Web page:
energy efficiency conservation authority (eeca) insulation and new heating subsidies covering 90% of the cost are available now for low-income homeowners (owner-occupiers), the programme excludes landlords. Homeowners with community services cards, or living in an area deemed as lower-income are now eligible for grants covering up to 90% of the cost of ceiling and underfloor insulation and well as 90% off the cost of a heat pump.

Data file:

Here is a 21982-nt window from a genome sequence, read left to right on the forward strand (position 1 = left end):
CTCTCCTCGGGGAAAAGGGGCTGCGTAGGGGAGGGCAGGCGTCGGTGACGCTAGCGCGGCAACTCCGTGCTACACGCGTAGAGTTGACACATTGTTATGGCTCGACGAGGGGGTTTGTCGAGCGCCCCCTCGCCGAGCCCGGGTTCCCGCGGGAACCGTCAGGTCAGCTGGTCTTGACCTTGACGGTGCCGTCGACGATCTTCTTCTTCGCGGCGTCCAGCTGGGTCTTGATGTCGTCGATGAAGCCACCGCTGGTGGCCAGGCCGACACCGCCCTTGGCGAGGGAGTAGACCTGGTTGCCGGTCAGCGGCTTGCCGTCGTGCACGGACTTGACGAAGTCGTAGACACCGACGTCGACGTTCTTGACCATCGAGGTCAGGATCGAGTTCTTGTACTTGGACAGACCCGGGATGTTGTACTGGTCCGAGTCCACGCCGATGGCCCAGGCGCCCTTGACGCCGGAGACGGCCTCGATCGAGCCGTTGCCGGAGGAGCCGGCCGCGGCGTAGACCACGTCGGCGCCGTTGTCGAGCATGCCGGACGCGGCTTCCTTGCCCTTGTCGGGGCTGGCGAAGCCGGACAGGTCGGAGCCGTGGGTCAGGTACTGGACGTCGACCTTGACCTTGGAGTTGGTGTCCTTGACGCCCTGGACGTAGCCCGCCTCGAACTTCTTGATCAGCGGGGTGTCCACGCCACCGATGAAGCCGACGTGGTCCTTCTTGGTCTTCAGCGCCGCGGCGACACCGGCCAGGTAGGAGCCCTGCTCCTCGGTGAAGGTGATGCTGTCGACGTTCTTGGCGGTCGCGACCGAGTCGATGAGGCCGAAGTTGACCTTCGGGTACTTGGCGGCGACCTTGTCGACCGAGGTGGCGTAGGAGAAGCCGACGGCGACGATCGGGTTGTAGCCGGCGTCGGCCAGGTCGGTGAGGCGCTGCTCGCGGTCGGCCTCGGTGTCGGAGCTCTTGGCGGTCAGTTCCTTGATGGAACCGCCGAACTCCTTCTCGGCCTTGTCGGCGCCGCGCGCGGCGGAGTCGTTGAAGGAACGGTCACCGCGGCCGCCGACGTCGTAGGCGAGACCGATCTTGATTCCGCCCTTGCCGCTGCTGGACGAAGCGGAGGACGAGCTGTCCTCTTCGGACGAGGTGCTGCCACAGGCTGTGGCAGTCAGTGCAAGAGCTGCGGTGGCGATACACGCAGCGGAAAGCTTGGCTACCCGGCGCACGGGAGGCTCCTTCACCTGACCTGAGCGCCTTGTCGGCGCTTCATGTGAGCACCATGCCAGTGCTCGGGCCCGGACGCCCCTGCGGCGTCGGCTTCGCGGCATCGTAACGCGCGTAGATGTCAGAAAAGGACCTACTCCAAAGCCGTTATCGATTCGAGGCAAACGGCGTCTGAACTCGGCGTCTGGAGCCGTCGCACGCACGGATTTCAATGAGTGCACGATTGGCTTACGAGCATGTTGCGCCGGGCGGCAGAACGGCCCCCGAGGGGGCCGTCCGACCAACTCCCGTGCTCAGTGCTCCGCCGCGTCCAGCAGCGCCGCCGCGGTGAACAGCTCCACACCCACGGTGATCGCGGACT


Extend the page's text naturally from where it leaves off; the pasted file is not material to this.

The first thing you need to understand is whether your home is suitable for underfloor insulation. This depends upon the kind of floors you have in your home: –
older home with suspended floors – these generally lose the most heat ● solid (concrete) floors – these can be insulated but it can be very costly and requires considerable work
modern houses – these tend to incorporate slabs of polystyrene insulation a few inches below the concrete floor surface, effectively reducing this type of heat loss.